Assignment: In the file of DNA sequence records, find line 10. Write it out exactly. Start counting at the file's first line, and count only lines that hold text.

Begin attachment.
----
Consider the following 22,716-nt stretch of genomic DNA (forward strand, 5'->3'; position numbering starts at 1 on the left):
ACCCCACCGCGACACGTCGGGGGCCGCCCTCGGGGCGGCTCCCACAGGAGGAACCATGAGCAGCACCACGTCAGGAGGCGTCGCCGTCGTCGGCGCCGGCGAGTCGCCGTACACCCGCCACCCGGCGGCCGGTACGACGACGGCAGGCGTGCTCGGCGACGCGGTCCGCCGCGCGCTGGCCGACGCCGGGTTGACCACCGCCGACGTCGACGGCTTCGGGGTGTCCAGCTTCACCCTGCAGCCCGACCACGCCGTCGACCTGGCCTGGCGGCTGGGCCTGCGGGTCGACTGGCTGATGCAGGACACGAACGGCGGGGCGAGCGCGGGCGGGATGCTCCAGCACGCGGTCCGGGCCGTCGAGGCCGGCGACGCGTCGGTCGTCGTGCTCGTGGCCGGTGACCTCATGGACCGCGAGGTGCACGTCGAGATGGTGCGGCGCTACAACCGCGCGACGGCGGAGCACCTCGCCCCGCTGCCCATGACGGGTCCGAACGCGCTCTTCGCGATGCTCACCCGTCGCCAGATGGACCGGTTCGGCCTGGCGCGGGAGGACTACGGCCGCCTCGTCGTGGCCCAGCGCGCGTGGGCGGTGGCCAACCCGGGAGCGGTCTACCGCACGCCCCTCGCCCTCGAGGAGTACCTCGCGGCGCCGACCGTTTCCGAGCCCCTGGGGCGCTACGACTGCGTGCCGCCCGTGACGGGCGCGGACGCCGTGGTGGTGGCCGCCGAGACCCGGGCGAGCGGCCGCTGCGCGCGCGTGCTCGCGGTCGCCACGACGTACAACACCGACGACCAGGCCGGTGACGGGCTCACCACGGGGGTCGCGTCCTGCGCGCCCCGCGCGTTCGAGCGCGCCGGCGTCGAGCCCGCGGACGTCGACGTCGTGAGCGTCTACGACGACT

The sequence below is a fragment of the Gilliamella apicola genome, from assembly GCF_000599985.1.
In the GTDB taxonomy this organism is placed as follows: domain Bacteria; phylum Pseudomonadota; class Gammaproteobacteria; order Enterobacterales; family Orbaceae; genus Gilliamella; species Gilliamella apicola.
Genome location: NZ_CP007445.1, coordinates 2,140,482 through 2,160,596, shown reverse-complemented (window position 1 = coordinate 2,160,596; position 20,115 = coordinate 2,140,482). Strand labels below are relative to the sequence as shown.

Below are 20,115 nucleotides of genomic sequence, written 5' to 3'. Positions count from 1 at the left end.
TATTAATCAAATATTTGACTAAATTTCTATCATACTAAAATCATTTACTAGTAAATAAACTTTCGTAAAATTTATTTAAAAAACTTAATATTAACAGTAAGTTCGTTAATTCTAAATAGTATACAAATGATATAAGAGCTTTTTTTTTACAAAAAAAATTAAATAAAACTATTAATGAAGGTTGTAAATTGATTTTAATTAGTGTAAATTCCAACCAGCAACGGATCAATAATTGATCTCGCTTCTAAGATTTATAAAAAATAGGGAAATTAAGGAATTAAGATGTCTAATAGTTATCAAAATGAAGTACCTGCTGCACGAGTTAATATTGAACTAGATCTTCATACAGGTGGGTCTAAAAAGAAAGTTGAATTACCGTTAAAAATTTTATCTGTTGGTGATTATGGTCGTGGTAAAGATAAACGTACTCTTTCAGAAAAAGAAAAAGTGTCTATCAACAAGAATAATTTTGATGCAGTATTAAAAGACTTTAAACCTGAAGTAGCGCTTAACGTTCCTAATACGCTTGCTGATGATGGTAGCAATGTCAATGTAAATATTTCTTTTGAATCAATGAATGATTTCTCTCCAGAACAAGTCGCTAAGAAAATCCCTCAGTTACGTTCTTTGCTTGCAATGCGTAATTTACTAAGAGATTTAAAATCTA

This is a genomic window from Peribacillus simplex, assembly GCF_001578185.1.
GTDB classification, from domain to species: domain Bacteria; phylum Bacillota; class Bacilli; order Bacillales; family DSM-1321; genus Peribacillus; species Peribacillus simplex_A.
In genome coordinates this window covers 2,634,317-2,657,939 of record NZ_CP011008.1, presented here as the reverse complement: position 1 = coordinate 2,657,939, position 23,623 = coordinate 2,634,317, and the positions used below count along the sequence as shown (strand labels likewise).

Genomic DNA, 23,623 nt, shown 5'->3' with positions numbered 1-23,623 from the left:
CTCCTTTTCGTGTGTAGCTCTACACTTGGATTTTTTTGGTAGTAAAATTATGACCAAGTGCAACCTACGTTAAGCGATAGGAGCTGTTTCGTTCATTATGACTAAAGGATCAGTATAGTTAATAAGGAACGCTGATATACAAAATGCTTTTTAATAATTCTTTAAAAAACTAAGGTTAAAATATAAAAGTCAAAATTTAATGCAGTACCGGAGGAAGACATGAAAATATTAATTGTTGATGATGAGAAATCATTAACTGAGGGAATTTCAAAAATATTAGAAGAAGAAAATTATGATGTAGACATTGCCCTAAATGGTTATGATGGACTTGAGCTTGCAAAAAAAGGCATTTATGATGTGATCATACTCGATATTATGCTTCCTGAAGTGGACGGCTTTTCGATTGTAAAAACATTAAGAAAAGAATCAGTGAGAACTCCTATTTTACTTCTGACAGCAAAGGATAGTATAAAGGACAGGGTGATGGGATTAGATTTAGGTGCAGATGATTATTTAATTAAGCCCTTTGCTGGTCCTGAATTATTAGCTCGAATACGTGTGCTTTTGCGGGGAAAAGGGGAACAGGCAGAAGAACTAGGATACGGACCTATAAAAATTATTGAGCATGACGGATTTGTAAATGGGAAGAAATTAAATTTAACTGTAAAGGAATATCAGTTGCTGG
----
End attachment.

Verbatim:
In genome coordinates this window covers 2,634,317-2,657,939 of record NZ_CP011008.1, presented here as the reverse complement: position 1 = coordinate 2,657,939, position 23,623 = coordinate 2,634,317, and the positions used below count along the sequence as shown (strand labels likewise).